102-24 Nominating and selecting the highest governance body Board of Directors — Governance Guidelines  
Proxy Statement: 23-29  
102-25 Conflicts of interest Board of Directors — Governance Guidelines  
102-26 Role of highest governance body in setting purpose, values, and strategy Our board, through its company direction-setting process, establishes companywide strategic direction for capital spending and business and financial matters, as well as social and environmental issues. As part of the process, we analyze global trends that have the potential to affect our businesses over the long term, analyze the capabilities and challenges of our businesses, and integrate this information into our planning and decision-making regarding company direction.  
102-27 Collective knowledge of highest governance body Governance and Corporate Responsibility Committee  
Corporate Governance Guidelines  
102-28 Evaluating the highest governance body’s performance Governance Highlights  
102-29 Identifying and managing economic, environmental, and social impacts

Board Oversight

Determining What Is Significant

Our sustainability materiality assessment is closely aligned with the company’s enterprise risk management process. In addition to the description in Determining What Is Significant, annually our enterprise risk management team works closely with functional and operational leaders and other staff across the company to assemble information on risks and their potential likelihood and impact to the company. This process includes reviewing current business priorities, policies and procedures, mitigation strategies and emerging trends.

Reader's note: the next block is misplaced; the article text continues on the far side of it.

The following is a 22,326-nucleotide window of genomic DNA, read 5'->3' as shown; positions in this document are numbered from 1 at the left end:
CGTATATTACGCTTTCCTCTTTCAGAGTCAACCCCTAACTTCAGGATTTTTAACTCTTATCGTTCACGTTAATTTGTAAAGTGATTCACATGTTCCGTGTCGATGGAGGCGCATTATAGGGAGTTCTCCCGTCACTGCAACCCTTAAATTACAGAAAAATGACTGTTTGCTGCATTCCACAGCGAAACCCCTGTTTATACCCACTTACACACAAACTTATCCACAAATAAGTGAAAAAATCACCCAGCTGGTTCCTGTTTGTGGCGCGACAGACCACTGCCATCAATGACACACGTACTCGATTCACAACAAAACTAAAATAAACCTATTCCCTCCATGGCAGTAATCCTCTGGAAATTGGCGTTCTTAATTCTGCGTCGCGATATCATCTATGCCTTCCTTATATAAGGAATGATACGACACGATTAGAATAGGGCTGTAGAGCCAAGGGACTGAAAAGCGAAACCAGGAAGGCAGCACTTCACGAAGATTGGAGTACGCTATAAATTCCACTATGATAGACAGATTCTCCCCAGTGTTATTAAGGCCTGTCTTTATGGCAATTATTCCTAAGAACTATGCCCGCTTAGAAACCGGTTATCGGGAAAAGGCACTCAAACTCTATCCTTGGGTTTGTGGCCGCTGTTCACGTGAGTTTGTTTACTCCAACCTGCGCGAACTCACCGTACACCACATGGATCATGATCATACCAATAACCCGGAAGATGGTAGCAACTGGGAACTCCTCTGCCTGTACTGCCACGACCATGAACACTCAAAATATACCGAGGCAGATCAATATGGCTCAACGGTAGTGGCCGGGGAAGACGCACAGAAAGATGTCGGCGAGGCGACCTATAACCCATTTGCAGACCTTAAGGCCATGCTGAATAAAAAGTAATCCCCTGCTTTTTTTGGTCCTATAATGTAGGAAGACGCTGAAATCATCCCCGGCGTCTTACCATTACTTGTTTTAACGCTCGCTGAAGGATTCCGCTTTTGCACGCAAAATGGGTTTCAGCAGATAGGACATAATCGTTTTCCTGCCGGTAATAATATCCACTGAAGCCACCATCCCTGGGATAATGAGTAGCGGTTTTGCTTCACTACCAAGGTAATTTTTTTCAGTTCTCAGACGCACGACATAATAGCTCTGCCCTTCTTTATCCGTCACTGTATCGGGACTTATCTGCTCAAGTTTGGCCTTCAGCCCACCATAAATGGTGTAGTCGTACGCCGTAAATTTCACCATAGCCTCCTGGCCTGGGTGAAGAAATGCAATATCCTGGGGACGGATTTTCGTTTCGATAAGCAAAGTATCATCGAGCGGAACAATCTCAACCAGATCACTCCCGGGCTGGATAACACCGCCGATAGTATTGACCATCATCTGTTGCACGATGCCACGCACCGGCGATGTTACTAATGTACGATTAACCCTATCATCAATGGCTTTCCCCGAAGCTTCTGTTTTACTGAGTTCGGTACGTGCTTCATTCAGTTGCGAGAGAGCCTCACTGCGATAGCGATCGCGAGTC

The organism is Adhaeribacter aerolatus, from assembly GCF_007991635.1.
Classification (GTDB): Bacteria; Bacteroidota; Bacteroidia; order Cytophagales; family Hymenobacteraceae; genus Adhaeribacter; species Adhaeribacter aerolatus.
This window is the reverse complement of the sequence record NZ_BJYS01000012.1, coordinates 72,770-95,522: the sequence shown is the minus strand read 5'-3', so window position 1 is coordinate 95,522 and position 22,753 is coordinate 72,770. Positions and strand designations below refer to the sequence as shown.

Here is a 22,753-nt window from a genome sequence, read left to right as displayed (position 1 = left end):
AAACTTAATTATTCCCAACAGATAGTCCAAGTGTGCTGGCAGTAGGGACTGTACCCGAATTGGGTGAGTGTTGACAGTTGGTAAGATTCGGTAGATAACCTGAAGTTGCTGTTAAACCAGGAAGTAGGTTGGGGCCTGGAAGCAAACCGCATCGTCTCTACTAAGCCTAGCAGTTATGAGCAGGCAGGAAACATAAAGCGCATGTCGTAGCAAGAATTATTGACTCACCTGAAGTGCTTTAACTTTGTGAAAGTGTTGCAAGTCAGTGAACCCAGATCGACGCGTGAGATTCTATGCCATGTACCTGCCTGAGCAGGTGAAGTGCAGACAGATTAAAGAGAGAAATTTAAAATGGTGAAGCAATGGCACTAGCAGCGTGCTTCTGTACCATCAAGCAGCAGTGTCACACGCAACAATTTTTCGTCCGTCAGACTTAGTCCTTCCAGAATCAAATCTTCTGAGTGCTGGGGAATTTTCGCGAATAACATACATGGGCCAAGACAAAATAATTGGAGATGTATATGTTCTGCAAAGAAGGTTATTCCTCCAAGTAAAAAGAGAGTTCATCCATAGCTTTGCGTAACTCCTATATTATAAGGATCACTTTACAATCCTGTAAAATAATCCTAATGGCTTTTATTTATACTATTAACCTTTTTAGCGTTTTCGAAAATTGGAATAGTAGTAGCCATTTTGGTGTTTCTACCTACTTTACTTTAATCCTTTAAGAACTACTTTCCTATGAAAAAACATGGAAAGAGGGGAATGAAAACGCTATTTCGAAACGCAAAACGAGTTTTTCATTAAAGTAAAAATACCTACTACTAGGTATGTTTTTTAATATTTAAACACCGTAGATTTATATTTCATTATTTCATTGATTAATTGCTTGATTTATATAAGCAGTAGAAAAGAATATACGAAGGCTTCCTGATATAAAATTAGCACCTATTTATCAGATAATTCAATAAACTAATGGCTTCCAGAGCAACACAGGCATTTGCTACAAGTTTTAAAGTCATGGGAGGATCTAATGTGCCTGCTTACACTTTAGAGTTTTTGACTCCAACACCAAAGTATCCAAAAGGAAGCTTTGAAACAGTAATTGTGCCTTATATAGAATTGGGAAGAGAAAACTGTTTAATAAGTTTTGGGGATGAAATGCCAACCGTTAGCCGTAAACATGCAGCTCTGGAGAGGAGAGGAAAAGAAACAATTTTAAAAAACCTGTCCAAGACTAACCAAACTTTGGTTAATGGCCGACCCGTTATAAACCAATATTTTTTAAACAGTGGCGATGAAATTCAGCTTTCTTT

After processing and analyzing the risks, the enterprise risk team prepares a companywide heat map and the business unit heat maps.  A heat map is basically a visual representation of the greatest risks to the company and their relative ranking in terms of likelihood and impact. After initial preparation, the team meets with senior management to review the heat maps and discuss any key risks and related content that arose from initial leadership meetings.

After final approval from senior management, the heat maps and any other relevant enterprise risk-related topics are presented to the board of directors. After this final review, and with the board of directors' approval, enterprise risk management shares this information (heat maps and risks) with other extended leadership to ensure risk ownership and understanding throughout the company. At this point, the heat maps become the basis for the sustainability materiality assessment.

 
102-30 Effectiveness of risk management processes

Board Oversight

Managing risk at Weyerhaeuser is an ongoing activity of seeking feedback from risks owners on controls, adjusting focus where needed and providing regular updates to senior management team and the board of directors.

 
102-31 Review of economic, environmental, and social topics

Our board of directors has overall responsibility for sustainability issues and for ensuring all aspects of sustainability are addressed on an ongoing basis. Our sustainability strategy is set by our senior leadership team and supported by cross-functional staff and business leaders who identify opportunities, risks and external trends and provide recommendations to ensure optimal performance. We report these matters to the full board on a regular basis. Our board provides additional oversight and direction on our sustainability strategy, including matters relating to climate change, and annually reviews our performance and progress toward our many rigorous and measurable goals.